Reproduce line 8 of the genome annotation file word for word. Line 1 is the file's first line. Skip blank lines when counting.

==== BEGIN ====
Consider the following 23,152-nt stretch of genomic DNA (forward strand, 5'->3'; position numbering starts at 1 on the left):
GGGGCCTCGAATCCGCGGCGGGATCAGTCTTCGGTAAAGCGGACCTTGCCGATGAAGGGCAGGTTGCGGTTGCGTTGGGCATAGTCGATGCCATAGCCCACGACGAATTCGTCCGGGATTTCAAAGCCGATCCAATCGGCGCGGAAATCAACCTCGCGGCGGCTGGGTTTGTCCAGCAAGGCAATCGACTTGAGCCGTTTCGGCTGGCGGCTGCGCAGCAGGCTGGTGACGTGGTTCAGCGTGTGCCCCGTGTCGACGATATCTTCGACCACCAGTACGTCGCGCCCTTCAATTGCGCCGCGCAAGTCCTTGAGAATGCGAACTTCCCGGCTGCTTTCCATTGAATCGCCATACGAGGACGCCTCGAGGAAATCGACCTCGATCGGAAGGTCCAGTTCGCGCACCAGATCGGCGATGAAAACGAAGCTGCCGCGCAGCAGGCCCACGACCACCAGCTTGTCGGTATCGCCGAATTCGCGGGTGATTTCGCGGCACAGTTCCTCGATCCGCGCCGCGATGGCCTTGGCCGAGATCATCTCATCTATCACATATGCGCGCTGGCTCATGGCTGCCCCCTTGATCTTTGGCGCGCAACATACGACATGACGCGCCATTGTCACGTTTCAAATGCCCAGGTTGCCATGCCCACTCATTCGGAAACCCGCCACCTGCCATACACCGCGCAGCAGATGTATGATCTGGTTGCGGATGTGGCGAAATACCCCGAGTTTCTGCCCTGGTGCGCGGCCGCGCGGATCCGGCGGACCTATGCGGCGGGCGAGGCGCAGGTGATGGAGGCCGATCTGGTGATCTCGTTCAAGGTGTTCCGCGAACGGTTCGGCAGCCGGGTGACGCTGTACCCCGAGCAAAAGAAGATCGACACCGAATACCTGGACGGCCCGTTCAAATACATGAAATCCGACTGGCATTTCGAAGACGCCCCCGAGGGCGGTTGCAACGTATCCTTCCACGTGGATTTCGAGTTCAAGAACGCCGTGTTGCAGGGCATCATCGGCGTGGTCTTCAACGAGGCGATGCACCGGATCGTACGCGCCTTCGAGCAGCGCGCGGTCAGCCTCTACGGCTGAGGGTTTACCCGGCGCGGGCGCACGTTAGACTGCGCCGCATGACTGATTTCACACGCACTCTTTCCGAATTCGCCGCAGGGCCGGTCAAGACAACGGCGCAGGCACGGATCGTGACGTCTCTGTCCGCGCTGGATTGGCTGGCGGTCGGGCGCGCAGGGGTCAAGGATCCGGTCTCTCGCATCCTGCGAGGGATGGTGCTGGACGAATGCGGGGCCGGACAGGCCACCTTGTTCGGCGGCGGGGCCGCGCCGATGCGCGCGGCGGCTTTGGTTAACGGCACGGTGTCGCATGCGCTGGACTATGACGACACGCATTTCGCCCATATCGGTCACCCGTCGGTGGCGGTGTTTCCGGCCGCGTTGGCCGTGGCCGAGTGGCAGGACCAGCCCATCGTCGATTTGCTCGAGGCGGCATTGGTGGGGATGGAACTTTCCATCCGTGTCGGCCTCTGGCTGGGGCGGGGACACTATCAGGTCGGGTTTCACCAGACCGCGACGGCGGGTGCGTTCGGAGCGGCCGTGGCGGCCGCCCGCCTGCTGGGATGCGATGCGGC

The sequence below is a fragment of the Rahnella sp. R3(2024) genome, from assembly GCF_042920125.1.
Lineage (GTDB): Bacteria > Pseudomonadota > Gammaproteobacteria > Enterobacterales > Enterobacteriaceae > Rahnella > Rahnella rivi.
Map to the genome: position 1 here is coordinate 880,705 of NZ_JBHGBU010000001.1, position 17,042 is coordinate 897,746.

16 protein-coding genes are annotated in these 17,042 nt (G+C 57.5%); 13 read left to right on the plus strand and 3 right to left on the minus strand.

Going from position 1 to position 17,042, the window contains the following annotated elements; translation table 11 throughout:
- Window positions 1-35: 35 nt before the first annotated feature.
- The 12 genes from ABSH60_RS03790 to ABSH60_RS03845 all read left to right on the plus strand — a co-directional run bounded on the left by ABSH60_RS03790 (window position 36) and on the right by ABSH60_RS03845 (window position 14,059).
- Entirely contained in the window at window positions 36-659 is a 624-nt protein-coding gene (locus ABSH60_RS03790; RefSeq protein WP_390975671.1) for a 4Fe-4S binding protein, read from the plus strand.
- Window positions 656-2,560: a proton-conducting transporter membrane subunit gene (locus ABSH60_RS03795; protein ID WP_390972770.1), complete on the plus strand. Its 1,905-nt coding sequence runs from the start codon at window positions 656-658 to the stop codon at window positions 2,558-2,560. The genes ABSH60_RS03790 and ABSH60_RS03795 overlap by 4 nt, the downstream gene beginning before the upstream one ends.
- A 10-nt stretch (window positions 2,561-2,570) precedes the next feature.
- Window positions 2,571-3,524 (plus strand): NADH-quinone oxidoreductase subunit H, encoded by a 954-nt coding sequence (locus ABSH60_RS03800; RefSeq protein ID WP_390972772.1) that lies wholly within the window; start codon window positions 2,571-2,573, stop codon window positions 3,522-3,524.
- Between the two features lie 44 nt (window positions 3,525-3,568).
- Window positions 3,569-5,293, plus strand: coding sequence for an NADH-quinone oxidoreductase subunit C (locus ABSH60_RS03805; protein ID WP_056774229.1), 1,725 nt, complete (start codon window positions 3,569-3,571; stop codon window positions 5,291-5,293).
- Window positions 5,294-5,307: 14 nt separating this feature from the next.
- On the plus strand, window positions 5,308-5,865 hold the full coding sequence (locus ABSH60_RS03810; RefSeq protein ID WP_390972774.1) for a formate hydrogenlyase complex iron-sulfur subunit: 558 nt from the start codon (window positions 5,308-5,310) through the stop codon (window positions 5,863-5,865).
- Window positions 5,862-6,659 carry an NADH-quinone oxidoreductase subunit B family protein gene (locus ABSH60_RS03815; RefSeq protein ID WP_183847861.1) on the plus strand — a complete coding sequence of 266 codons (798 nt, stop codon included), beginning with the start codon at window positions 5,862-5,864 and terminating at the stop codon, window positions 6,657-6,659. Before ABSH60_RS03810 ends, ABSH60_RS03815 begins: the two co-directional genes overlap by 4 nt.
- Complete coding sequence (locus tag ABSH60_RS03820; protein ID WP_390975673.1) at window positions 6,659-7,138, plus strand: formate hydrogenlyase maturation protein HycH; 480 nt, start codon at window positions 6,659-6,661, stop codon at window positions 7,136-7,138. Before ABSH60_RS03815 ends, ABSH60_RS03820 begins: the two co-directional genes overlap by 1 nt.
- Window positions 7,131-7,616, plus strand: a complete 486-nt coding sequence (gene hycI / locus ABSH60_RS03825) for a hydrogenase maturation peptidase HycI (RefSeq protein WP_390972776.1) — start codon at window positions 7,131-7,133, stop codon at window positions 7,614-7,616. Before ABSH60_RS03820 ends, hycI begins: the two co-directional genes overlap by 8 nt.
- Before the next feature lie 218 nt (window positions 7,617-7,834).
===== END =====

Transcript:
- Window positions 1-35: 35 nt before the first annotated feature.